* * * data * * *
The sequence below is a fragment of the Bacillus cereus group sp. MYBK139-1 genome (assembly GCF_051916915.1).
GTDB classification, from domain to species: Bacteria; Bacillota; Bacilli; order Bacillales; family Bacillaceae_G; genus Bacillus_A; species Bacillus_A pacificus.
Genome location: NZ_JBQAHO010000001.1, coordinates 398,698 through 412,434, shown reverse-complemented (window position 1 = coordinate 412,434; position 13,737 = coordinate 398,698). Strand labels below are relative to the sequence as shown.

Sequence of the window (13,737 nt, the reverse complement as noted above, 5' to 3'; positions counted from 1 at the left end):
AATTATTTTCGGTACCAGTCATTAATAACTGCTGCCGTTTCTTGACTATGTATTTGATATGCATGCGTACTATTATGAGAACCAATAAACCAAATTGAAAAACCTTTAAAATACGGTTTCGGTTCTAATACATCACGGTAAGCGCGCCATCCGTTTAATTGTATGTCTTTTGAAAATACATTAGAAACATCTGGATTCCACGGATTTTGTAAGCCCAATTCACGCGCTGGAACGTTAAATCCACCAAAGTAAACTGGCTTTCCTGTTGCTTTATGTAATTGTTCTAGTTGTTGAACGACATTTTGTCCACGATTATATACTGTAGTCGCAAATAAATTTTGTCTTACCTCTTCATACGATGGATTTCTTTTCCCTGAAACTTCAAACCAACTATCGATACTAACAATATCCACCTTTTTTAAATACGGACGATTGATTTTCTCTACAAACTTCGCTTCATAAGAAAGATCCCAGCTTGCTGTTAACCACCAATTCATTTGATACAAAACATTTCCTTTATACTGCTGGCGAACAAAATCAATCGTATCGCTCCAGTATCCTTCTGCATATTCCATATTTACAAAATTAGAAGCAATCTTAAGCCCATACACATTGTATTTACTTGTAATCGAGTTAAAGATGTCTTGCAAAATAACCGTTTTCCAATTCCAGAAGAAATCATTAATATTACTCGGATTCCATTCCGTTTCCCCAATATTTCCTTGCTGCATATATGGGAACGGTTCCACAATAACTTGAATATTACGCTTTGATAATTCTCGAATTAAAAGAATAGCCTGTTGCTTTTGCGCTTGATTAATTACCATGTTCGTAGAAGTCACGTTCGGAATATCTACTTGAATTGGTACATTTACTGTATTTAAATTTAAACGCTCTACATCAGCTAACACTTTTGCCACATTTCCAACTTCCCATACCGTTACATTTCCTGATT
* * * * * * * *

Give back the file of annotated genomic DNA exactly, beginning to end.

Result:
The sequence below is a fragment of the Bacillus cereus group sp. MYBK139-1 genome (assembly GCF_051916915.1).
GTDB classification, from domain to species: Bacteria; Bacillota; Bacilli; order Bacillales; family Bacillaceae_G; genus Bacillus_A; species Bacillus_A pacificus.
Genome location: NZ_JBQAHO010000001.1, coordinates 398,698 through 412,434, shown reverse-complemented (window position 1 = coordinate 412,434; position 13,737 = coordinate 398,698). Strand labels below are relative to the sequence as shown.

Sequence of the window (13,737 nt, the reverse complement as noted above, 5' to 3'; positions counted from 1 at the left end):
AATTATTTTCGGTACCAGTCATTAATAACTGCTGCCGTTTCTTGACTATGTATTTGATATGCATGCGTACTATTATGAGAACCAATAAACCAAATTGAAAAACCTTTAAAATACGGTTTCGGTTCTAATACATCACGGTAAGCGCGCCATCCGTTTAATTGTATGTCTTTTGAAAATACATTAGAAACATCTGGATTCCACGGATTTTGTAAGCCCAATTCACGCGCTGGAACGTTAAATCCACCAAAGTAAACTGGCTTTCCTGTTGCTTTATGTAATTGTTCTAGTTGTTGAACGACATTTTGTCCACGATTATATACTGTAGTCGCAAATAAATTTTGTCTTACCTCTTCATACGATGGATTTCTTTTCCCTGAAACTTCAAACCAACTATCGATACTAACAATATCCACCTTTTTTAAATACGGACGATTGATTTTCTCTACAAACTTCGCTTCATAAGAAAGATCCCAGCTTGCTGTTAACCACCAATTCATTTGATACAAAACATTTCCTTTATACTGCTGGCGAACAAAATCAATCGTATCGCTCCAGTATCCTTCTGCATATTCCATATTTACAAAATTAGAAGCAATCTTAAGCCCATACACATTGTATTTACTTGTAATCGAGTTAAAGATGTCTTGCAAAATAACCGTTTTCCAATTCCAGAAGAAATCATTAATATTACTCGGATTCCATTCCGTTTCCCCAATATTTCCTTGCTGCATATATGGGAACGGTTCCACAATAACTTGAATATTACGCTTTGATAATTCTCGAATTAAAAGAATAGCCTGTTGCTTTTGCGCTTGATTAATTACCATGTTCGTAGAAGTCACGTTCGGAATATCTACTTGAATTGGTACATTTACTGTATTTAAATTTAAACGCTCTACATCAGCTAACACTTTTGCCACATTTCCAACTTCCCATACCGTTACATTTCCTGATT